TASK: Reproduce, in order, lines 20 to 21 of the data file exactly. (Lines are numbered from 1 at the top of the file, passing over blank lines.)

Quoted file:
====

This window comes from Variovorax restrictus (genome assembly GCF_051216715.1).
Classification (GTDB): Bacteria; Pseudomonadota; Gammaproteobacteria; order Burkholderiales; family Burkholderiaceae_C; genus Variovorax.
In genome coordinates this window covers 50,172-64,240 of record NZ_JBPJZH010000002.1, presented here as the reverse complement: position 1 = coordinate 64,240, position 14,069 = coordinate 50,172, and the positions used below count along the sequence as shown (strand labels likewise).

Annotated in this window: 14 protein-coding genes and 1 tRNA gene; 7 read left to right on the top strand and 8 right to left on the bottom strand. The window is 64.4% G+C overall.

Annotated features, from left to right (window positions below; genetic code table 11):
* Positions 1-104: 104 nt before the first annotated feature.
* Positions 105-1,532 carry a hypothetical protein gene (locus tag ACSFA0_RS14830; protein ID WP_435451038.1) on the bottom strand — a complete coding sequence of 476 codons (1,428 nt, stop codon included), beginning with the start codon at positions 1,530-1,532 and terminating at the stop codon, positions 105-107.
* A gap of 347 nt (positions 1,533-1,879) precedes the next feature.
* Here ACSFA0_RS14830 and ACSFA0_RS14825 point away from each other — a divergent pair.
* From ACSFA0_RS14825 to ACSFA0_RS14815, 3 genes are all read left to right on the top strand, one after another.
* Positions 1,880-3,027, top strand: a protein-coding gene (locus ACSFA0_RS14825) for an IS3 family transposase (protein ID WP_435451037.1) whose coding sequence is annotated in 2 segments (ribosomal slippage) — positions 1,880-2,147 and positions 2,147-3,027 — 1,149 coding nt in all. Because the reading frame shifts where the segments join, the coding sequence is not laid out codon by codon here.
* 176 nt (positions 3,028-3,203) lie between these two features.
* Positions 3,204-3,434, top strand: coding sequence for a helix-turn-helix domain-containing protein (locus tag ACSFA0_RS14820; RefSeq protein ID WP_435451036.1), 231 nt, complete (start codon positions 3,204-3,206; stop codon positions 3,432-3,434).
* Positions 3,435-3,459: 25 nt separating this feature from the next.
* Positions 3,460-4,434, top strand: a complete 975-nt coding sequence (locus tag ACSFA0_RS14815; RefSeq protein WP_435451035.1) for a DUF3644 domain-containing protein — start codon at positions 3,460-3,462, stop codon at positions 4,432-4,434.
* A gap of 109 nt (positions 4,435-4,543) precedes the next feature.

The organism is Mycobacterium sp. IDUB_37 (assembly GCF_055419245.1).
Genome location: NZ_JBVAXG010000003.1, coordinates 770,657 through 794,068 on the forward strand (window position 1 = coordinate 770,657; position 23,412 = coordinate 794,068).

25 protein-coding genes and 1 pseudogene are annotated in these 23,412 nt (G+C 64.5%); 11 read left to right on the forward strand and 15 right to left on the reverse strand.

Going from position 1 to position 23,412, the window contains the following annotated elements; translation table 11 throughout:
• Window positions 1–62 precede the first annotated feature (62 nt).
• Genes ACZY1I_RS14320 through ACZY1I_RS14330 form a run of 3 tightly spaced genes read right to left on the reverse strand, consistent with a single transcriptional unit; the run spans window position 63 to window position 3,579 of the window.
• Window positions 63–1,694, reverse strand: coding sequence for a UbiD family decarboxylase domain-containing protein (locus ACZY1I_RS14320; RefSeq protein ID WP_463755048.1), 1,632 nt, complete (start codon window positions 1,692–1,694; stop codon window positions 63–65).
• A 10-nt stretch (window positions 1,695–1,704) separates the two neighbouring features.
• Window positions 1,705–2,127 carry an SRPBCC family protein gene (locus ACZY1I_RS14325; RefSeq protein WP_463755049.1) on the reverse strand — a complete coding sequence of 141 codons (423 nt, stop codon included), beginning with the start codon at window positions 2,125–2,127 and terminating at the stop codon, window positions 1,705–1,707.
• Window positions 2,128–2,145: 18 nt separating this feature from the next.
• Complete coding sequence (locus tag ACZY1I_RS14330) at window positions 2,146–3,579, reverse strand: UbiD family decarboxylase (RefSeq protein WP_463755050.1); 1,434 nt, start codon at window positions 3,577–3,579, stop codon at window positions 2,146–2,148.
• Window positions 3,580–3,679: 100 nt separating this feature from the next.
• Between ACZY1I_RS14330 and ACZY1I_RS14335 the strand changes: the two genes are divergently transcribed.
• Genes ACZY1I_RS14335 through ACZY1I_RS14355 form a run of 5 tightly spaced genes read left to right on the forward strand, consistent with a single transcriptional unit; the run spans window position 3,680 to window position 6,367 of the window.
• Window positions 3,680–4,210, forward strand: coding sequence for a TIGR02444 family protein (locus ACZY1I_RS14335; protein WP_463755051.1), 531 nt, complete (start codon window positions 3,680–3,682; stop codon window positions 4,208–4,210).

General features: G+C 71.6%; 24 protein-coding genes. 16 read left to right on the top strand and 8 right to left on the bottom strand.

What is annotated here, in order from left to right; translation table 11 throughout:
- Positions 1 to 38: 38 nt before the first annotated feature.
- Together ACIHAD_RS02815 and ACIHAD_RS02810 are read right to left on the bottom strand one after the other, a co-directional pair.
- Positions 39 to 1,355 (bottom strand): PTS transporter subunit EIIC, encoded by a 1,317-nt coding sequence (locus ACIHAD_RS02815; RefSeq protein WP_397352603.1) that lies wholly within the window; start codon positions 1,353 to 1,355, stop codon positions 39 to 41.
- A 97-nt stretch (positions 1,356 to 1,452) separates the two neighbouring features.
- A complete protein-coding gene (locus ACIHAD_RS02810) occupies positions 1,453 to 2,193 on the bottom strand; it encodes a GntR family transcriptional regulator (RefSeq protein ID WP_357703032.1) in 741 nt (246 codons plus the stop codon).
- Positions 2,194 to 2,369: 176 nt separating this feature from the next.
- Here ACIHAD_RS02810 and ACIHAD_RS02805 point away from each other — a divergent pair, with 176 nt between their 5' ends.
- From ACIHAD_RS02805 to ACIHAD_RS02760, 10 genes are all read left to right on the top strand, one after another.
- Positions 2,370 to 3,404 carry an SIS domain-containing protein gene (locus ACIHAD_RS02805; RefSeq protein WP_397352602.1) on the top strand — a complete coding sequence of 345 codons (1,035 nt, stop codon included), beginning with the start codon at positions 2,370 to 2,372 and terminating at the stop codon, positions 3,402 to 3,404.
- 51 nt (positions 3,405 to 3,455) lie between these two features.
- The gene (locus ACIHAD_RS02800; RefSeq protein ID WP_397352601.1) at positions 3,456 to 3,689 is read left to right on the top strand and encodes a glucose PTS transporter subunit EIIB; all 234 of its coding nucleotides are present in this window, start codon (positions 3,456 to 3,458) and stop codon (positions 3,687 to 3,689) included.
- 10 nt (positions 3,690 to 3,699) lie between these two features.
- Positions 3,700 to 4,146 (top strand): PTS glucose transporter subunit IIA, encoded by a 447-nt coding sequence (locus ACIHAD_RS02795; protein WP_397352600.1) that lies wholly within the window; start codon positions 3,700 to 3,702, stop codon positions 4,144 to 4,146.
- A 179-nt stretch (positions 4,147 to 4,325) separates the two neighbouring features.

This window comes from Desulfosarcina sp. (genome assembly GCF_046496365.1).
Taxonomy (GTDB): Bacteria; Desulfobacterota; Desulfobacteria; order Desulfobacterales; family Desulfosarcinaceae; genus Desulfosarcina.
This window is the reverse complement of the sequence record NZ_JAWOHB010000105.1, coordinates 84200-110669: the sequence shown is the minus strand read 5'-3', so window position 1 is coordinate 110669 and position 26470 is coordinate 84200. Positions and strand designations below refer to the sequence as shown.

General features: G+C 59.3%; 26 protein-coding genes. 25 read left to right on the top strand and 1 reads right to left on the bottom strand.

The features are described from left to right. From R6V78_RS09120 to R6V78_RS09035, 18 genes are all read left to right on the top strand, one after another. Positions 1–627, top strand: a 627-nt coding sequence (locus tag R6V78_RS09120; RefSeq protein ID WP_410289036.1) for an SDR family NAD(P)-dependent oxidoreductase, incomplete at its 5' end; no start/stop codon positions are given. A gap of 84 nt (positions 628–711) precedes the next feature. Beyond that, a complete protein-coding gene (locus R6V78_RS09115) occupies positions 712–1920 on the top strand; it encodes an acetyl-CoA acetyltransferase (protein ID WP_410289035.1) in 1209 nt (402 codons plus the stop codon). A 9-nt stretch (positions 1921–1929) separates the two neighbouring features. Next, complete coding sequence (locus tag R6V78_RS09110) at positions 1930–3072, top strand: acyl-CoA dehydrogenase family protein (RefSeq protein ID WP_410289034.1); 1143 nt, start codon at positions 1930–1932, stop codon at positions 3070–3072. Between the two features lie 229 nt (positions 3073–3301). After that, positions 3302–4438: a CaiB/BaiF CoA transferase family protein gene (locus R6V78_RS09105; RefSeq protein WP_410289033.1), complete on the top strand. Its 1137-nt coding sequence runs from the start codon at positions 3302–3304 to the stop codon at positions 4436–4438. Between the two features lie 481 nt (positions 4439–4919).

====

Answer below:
Going from position 1 to position 23,412, the window contains the following annotated elements; translation table 11 throughout:
• Window positions 1–62 precede the first annotated feature (62 nt).